ELECTION RESULTS: Final votes are being tallied across the Lowcountry
CHARLESTON, S.C. (WCSC) - Unofficial election numbers Tuesday night show the top two candidates in the Charleston mayor’s race are just four percentage points apart, which will prompt a runoff between the two.
The results of the election will be certified Thursday by the South Carolina State Election Commission.
But final tallies Tuesday night showed incumbent John Tecklenburg, with 32% of the vote, was trailing former State Rep. William Cogswell, who had 36% of the vote, so the two candidates are expected to face off in two weeks in a runoff. Clay Middleton was in third place with 18% of the vote.
City of Charleston election rules require more than 50% of the vote to declare a winner, because neither candidate reached 50%, it’s likely there will be a runoff between Tecklenburg and Cogswell.
Unofficial results from the South Carolina Election Commission show Burgess winning the race for mayor of North Charleston with 58% of the vote.
Todd Olds was in second place with 15%, followed by Teddie Pryor Sr., with 8%, and John Singletary with 5%. None of the other six candidates had more than 3% of the vote.
ELECTION RESULTS: Click here for the latest numbers as they come in.
In the special election for State Senate District 42, Democratic State Rep. Deon Tedder took an 81% lead over Republican Challenger Rosa Kay, who had 17% of the vote. The winner of the race takes the seat formerly held by Marlon Kimpson. Kimpson left the state Senate to take a position on President Joe Biden’s Advisory Committee for Trade Policy and Negotiations.
The Summerville mayor’s race showed Russ Touchberry ahead with 54% of the vote to Dickie Miler’s 41% and Vickie Fagan’s 3%.
With 10 of 10 precincts reporting in the Moncks Corner mayor’s race, it appeared incumbent Michael Lockliear lost his reelection bid to challenger Thomas Hamilton. The two were less than 100 votes apart.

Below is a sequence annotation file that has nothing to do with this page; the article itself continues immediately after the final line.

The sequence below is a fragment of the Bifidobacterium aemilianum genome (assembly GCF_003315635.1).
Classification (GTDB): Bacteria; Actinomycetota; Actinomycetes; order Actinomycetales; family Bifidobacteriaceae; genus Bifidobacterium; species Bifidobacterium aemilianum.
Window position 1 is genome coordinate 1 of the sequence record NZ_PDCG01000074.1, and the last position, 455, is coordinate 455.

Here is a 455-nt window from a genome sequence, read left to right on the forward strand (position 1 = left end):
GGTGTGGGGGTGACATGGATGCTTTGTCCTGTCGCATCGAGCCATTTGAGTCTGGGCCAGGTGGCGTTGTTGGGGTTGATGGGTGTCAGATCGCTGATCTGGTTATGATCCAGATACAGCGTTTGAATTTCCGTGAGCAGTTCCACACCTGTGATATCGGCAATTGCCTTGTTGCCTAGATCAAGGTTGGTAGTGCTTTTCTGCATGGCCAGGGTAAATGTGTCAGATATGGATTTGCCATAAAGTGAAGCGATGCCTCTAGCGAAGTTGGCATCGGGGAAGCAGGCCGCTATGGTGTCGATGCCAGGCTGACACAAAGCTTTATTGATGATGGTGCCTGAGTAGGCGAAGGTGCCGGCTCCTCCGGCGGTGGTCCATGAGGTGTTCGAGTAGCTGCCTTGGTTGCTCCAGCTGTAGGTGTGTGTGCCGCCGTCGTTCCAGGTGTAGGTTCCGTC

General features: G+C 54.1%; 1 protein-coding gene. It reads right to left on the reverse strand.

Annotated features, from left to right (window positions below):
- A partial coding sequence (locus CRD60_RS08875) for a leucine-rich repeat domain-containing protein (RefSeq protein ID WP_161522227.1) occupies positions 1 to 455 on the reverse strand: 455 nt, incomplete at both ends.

Here are the key races up for grabs in the 2023 election
Two of the most talked about mayoral races are for the cities of Charleston and North Charleston.
In Charleston, incumbent Mayor John Tecklenburg sought his third term. The field challenging Tecklenburg included an attorney, a current city councilman, a former state representative, a community activist and a former aide to Rep. Jim Clyburn.
Businessman and former State Rep. William Cogswell, who represented House District 110 for six years; community organizer Mika Gadsden, attorney and Charleston School of Law visiting professor Debra Gammons, Clay Middleton, a former aide to Rep. Jim Clyburn; and Charleston City Councilman Peter Shahid, who has represented District 9 since 2016, are all vying to become the city’s next mayor.
Odd-numbered city council districts were also up for re-election Tuesday, as well as the Commissioner of Public Works District.
In North Charleston, a total of 10 candidates fought to fill the seat to be left by outgoing Mayor Keith Summey, who announced earlier this year that he would not seek election.
The candidates who ran for Summey’s office included former North Charleston Police Chief Reggie Burgess, North Charleston Councilwoman Rhonda Jerome, retired FedEx Express operations manager Russ Coletti, retired Summary Court Judge Stephanie Ganaway-Pasley, College of Charleston Board of Governors member Curtis Merriweather Jr., former North Charleston City Councilman Todd Olds, Charleston County Councilman Teddie Pryor Sr., businessman John Singletary, Charleston County Board of Zoning Appeals Board member and nonprofit founder Jesse Williams and the Rev. Dr. Samuel Whatley, a college adjunct professor.
A total of 34 candidates sought to fill the 10 North Charleston city council seats.
Three people ran in the James Island mayor’s race to succeed Bill Woolsey. Voters were asked to decide between Brook Lyon, Gresham Meggett III and Josh Stokes.
Kingstree Mayor Darren Tisdale, who has been mayor since 2016, hoped to keep his seat but faces a fight from challenger Latonya Davis.
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